Yost: Yes. That all comes about because of his quest to rise in the hierarchy of the Marshals Service. His drive for that ends up having a potentially catastrophic effect on the people who matter most to him. That's sort of always been Raylan's dilemma, in a way. We made the choice fairly early on that we wouldn't drag out the mystery of who Drew Thompson was or the getting of him beyond a certain point. So we found out in episode 9 who Drew is; 10 was trying to get him; and 11 was trying to get him out of Harlan.
TV Guide Magazine: Episode 11 is one of the best you guys have ever done.
Yost: I mean, one of the reasons that episode is amazing is because I co-wrote it. So... No, no. But you know, it was me and Chris Provenzano, but it was also Tim [Olyphant]'s input. It was Tim's idea to have the whole beatdown with Constable Bob [Patton Oswalt]. And [director] Michael Watkins just completely embraced this idea of doing a Western. And Michael has shot documentaries in Afghanistan and just loves the whole military aspect of it, so it all just really came together in that one. Jacob Pitts said that's the most fun he's had.
TV Guide Magazine: I loved the bit where the Molotov cocktail gets lit and there's a moment of panic, like, "Who's gonna throw it?!"
Yost: [Laughs] That wasn't entirely scripted, you know. Originally it was going to be Gutterson who threw it, but then on the day they were like, "Let's let Art do it." Stuff like that, when you see the cut you go, "Oh, I am so happy to be working with all these people who are all just so invested in finding the coolest, funniest way to do things."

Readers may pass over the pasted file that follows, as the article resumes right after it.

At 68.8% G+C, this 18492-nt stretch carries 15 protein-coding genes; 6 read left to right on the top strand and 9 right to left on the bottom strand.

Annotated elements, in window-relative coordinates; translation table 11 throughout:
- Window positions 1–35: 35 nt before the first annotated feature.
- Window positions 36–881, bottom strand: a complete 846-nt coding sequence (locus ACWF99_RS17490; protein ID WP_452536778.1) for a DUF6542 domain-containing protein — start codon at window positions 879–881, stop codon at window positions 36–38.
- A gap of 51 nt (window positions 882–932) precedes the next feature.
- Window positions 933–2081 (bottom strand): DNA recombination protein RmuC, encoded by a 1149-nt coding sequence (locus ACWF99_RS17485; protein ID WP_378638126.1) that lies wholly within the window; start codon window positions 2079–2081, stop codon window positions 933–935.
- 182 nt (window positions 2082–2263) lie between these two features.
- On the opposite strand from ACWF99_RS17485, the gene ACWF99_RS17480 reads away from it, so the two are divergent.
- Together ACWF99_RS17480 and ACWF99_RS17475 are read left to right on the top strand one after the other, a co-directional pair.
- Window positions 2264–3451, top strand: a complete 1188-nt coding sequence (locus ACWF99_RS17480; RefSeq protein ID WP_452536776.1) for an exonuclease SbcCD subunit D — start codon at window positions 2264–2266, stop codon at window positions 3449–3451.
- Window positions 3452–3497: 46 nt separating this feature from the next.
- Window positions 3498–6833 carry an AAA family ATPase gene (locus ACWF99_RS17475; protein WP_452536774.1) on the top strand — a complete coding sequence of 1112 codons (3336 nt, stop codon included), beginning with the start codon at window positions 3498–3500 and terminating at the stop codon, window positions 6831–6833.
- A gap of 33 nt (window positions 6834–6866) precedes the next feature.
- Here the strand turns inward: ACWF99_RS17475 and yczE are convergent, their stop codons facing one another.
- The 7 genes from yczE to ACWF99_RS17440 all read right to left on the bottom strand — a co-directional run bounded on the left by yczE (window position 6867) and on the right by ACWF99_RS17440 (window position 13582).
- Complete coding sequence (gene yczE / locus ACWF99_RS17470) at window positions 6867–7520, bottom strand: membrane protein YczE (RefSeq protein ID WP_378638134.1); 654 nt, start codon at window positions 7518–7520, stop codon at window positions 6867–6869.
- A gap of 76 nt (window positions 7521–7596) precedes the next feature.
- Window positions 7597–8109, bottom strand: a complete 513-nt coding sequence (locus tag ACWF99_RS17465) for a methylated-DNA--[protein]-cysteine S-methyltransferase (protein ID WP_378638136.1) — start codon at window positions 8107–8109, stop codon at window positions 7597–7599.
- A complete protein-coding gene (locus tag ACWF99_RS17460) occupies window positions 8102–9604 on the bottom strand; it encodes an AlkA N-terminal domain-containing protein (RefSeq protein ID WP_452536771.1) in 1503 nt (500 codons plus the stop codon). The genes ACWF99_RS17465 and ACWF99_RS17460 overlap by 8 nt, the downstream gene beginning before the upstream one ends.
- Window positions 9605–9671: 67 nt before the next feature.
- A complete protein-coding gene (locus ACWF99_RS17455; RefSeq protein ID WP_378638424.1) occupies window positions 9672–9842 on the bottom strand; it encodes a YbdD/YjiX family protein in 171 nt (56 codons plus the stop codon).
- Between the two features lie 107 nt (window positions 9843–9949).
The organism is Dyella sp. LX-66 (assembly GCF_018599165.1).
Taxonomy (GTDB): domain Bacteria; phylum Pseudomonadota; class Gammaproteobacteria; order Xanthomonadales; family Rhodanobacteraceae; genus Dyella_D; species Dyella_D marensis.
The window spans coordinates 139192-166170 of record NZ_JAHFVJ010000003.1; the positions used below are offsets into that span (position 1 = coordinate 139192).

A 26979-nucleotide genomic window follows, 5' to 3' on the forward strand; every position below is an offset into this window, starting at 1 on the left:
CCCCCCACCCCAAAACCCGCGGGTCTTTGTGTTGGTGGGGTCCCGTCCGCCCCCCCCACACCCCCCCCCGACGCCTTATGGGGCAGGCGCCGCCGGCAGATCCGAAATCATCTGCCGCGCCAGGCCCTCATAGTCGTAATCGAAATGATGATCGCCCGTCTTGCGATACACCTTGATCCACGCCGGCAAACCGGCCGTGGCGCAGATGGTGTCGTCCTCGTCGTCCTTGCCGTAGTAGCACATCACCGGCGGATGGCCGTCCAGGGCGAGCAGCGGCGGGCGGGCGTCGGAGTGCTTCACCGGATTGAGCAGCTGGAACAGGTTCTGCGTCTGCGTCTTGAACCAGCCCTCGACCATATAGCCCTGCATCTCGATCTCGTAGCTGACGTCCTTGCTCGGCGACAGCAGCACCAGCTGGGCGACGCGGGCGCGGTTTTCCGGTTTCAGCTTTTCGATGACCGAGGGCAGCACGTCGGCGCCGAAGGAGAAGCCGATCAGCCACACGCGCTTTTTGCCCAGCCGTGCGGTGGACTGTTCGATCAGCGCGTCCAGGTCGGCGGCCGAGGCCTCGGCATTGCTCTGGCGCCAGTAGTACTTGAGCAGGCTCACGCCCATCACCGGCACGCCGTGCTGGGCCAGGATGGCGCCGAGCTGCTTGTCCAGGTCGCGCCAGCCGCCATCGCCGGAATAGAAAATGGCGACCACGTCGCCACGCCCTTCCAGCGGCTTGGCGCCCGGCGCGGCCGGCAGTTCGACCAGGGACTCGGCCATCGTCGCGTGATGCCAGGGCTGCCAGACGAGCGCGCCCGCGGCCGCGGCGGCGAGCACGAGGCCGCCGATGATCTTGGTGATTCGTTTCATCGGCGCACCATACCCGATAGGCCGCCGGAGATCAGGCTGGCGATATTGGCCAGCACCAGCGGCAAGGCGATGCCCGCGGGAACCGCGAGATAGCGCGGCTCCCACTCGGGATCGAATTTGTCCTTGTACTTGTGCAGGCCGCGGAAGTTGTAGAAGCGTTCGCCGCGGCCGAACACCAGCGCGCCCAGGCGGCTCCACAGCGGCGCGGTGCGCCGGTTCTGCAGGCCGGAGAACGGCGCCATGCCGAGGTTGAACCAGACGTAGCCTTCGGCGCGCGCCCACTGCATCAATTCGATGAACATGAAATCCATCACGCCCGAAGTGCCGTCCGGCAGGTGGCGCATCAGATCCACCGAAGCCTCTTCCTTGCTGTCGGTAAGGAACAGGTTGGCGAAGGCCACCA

TV Guide Magazine: I also loved the music in the scene with YOLO [Being Human's Bobby Campo].
Yost: He was great! I'm gonna find that guy, we'll be looking for other things in other shows, because he was just so amazing. But the music, that was Michael Watkins' thing. He was like, "Let's do this homage to Tarantino and Reservoir Dogs," the infamous torture scene with "Stuck In the Middle With You," and someone said, "Let's do 'Love Train,'" and we just went for it.
TV Guide Magazine: Are we done dealing with Arlo's [Raymond J. Barry] death? Do we get a funeral, or is Raylan not having that nonsense?
Yost: No, but there's an echo at the end of the season.
TV Guide Magazine: You probably hate getting this question at this point, but does that "echo" mean we'll hear "You'll Never Leave Harlan Alive" in the finale?
Yost: That's the huge thing we're dealing with right now. The plan is yes, but we'll see in the final. It looks like we're going to use a different version. It's funny, I was e-mailing with our music supervisor, Greg Sill, that if we could afford to do it, it'd be great to put out an EP at the end of the series of all the versions of that song that people have done for us. It'd be beholden of us, I think, to use the original by Darrell Scott, which is a very heartfelt, muscular version. That was a song that one of the writers found when we were working on the first season. I'd never heard it before — I'm not a big country guy — and then it turns out that there are many versions of it, and one of the reasons is that it's just a great story-song. Although, it's not a singular story, it's more about a place, which suits us.